Unknown Unknowns

“The ones we don’t know we don’t know”

Next comes two difficult quadrants. First the Unknown Unknowns, how do you find out Knowns that you don’t even know? I don’t know the answer, but I do think as designers we can address this issue by finding new ways to expand our perspectives.

An accessible way to increase our perspective is to read more and read beyond articles on tech/design. Science fiction books might be a great genre, as Sci-Fi often speculates about the future. Sci-Fi dwells on the negative as much as it features positive aspects of technological change.

As designers, we also need to talk to people to be comfortable with research. One way to get more comfortable with people is to meet people outside of our comfort zone and maybe even talk to strangers. Another idea is to walk a different path to school or work. Also, travel is an excellent way to reset.

In the tech industry, we tend to view our work through a positive lens, focused on its benefits (designers included). But we must also look at the negatives of our products and services. To find negative consequences of our work, as I previously mentioned, we must break out of our daily routine. We must approach our process with new and different methodologies. Otherwise we will be blind to unknown and unintentional consequences.

Unknown Knowns

“Things you think you know that it turns out you did not know”

The “Unknown Knowns” is the trickiest quadrant to address. How do you find out that what you think you know is actually wrong? It’s a contradiction, and like all contradictions, it’s difficult to resolve.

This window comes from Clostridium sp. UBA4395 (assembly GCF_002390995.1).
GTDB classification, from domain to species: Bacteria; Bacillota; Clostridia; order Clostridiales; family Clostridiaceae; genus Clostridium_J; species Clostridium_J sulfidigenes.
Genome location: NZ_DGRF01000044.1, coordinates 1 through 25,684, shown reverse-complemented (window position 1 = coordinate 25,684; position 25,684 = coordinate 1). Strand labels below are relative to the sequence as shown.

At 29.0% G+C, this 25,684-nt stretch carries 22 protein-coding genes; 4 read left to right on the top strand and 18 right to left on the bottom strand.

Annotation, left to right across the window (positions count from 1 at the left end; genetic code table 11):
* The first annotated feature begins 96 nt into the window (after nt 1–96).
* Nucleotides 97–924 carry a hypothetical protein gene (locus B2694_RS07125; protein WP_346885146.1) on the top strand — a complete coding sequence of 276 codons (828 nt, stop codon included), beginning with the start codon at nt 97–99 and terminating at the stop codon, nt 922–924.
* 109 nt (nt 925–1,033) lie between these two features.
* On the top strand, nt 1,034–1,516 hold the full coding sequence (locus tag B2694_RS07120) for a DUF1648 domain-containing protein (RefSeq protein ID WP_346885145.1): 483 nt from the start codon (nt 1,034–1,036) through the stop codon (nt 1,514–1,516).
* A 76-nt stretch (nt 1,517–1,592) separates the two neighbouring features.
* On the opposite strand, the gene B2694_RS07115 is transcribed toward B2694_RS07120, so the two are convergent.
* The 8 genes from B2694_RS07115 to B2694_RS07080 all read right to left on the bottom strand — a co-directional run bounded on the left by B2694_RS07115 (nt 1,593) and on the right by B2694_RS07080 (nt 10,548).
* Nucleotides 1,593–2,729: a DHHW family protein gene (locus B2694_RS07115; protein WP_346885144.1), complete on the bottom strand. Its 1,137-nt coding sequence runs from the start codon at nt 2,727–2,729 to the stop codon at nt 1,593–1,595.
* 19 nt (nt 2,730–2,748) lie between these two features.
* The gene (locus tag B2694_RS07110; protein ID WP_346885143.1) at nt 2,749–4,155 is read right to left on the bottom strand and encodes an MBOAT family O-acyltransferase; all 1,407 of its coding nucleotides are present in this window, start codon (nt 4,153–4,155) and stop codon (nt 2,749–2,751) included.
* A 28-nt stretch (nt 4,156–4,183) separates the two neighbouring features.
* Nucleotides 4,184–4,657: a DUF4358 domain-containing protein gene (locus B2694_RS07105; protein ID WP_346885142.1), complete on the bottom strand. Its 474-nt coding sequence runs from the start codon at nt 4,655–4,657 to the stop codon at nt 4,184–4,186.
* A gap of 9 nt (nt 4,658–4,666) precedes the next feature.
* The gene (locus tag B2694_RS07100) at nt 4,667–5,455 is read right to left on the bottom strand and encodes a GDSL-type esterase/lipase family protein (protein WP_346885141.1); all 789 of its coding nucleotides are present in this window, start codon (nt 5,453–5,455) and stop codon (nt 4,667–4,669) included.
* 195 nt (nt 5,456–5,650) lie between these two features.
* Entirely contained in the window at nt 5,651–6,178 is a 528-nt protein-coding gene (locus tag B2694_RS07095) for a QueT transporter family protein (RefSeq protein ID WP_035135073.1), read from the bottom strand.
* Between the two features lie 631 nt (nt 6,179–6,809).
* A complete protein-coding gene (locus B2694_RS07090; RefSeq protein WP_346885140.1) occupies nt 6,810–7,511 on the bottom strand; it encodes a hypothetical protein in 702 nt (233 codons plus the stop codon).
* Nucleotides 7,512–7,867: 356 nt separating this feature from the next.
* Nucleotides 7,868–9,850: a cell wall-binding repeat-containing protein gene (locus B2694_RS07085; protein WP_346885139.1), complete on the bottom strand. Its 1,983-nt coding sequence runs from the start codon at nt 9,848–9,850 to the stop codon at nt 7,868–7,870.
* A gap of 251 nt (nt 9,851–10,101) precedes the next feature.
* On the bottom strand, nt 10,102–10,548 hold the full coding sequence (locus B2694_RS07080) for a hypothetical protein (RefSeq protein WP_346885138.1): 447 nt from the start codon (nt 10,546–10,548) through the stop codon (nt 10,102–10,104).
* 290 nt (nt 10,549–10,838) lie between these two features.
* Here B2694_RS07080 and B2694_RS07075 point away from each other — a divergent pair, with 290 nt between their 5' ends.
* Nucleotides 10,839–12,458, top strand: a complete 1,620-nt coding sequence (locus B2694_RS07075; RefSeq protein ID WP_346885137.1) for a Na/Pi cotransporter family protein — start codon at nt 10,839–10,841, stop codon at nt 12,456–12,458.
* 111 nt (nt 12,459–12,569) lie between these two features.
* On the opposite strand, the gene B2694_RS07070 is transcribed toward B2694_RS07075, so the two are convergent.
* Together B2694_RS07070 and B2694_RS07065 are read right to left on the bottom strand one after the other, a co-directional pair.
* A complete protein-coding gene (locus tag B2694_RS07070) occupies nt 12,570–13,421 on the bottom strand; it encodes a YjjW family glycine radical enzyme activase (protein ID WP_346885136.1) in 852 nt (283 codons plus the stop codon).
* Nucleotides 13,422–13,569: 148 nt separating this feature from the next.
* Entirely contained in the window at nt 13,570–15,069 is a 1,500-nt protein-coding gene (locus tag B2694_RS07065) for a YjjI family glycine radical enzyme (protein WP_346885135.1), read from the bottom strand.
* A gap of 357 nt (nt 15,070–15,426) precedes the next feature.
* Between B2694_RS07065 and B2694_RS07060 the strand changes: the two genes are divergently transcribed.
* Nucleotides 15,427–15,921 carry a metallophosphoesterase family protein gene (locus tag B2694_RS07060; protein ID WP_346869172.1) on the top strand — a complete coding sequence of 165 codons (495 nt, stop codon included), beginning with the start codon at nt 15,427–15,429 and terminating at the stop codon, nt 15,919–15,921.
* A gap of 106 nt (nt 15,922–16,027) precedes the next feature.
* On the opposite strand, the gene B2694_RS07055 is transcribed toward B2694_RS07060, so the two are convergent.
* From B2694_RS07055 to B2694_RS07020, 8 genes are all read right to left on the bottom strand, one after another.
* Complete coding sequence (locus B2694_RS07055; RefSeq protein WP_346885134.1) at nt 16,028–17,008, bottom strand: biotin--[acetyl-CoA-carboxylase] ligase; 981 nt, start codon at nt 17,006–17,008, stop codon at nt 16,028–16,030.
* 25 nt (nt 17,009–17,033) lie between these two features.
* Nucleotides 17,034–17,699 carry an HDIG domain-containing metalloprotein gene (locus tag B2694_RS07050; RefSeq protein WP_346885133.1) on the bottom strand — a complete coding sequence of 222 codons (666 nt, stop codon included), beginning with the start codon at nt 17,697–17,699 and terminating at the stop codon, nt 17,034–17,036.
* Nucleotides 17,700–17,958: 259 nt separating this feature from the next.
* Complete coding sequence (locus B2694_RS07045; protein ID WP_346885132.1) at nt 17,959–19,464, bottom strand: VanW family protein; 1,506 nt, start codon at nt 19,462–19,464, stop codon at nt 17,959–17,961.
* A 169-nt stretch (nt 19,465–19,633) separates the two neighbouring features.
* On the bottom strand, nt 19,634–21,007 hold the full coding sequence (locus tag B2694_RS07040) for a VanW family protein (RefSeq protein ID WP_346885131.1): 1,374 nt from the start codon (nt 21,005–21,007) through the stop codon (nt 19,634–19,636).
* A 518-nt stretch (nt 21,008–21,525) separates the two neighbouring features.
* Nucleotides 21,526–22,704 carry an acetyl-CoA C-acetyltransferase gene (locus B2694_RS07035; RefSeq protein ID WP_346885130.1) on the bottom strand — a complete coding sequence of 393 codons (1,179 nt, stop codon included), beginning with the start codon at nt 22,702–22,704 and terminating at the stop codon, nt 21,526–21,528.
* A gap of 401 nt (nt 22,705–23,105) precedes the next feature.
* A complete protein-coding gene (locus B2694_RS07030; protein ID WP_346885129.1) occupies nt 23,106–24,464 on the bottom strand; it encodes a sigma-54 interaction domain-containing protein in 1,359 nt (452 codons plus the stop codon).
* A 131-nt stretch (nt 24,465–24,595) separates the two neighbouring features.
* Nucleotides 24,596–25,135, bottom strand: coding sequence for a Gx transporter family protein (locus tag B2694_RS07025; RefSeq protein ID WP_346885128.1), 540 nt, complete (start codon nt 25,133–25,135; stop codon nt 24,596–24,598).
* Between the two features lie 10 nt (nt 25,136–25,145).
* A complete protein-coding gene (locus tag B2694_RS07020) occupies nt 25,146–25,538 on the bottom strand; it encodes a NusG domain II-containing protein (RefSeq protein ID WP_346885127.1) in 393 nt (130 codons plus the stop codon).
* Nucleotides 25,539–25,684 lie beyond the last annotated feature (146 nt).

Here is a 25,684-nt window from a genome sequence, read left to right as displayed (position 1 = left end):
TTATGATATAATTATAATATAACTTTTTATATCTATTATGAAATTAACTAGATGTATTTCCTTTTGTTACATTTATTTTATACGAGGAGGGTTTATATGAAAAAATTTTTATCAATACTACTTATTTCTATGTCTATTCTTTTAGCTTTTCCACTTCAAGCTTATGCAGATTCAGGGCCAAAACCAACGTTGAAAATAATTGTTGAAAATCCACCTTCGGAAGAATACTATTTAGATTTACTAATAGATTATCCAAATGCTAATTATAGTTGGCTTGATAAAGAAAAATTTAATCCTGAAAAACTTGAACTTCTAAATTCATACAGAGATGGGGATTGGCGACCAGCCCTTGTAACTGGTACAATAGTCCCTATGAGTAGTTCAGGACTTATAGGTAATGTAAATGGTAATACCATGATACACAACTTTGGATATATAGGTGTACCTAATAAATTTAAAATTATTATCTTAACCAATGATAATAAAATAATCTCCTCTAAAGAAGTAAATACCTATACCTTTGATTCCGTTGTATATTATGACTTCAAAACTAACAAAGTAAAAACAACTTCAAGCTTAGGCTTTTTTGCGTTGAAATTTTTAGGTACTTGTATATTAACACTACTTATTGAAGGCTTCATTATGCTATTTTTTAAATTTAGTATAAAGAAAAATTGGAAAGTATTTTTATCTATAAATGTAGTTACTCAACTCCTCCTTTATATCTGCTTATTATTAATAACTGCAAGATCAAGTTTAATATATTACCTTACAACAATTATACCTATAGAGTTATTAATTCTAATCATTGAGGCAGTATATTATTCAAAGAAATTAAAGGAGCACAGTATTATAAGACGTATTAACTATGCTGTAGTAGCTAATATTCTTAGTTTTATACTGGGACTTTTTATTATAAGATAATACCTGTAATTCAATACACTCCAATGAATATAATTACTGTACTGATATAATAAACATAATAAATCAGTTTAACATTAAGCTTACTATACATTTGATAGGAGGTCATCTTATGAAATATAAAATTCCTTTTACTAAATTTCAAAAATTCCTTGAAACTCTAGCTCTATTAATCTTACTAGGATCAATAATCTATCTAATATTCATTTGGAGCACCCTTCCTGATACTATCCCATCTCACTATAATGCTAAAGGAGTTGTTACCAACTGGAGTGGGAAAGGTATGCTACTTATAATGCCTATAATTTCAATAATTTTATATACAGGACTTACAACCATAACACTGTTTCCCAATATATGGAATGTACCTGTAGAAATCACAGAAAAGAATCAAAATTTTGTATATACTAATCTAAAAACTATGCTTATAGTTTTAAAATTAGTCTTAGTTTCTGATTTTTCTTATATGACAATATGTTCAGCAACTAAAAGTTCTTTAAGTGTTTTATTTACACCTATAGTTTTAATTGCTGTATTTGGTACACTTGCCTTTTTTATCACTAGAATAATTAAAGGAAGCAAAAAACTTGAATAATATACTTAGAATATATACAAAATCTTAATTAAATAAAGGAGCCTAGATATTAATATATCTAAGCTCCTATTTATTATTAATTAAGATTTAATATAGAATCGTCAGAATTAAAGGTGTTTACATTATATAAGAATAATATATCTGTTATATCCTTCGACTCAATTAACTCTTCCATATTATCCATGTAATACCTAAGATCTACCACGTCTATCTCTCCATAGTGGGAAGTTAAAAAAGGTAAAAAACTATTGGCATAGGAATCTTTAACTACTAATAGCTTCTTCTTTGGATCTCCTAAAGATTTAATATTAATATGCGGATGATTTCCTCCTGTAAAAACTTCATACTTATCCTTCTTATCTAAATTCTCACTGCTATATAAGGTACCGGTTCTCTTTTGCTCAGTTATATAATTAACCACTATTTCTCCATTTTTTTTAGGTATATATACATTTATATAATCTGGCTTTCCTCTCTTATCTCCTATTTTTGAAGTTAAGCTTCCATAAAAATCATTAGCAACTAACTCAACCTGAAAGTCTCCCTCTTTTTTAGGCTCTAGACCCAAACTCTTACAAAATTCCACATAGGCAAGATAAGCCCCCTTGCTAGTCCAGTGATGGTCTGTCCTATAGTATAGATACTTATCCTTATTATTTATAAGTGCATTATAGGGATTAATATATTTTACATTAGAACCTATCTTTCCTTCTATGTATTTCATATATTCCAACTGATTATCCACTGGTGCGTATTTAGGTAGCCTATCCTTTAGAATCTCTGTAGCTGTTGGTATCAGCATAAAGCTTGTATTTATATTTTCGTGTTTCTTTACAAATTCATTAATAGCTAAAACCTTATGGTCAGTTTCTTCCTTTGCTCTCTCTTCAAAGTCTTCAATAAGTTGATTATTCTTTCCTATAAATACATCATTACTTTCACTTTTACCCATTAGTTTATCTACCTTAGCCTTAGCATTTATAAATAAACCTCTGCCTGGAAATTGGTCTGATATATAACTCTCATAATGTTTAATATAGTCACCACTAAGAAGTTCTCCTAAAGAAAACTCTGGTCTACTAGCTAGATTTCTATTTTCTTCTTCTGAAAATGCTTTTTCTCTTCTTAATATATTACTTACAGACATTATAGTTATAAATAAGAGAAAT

As designers, we sometimes think that we are all-knowing, especially when it concerns end users. But designers are not superhuman. So how do we as designers address thinking we know something when we don’t understand it?

Similar to Unknown Unknowns, I believe that we can address this problem by getting out of our groupthink. We need to get outside of our social circles. We need to expand our interests and things we do. We need to talk with people with different experiences than our immediate social circles.

At work, we need to sponsor hiring people that are not part of our network. We also need to hire people with varying vantage points. As designers, we also need to meet different team members, people on entirely separate teams. Their experiences will inform us about how a product and service is or can be used in ways that we as designers cannot imagine.

Conclusion

User research is the core of human-centered design. Human-centered design is a framework that guides designers to create products that solve user needs.

To understand user needs, designers must first define the problem by practicing a user research methodology. The framework allows designers to identify potential solutions based on qualitative and quantitative input instead of solely on their personal assumptions.

Furthermore, to work towards preventing Unknown Unknowns and Unknown Knowns we must expand beyond our comfort zones. We can achieve this by reading more. We can connect with people beyond our social circles, and hiring people with different experiences. The goal is for us as designers to broaden our perspectives to preempt our Unknowns.

Errol Morris and The Unknown Known

If you are still curious about this topic, Errol Morris explored the quote, its meaning, and its speaker in detail. He published a three-part series for the New York Times and directed The Unknown Known. The trailer is an amazing preview of Rumsfeld’s ability to spin language and meaning.

The Certainty of Donald Rumsfeld (Part 1)
Four kinds of persons: zeal without knowledge; knowledge without zeal; neither knowledge nor zeal; both zeal and…opinionator.blogs.nytimes.com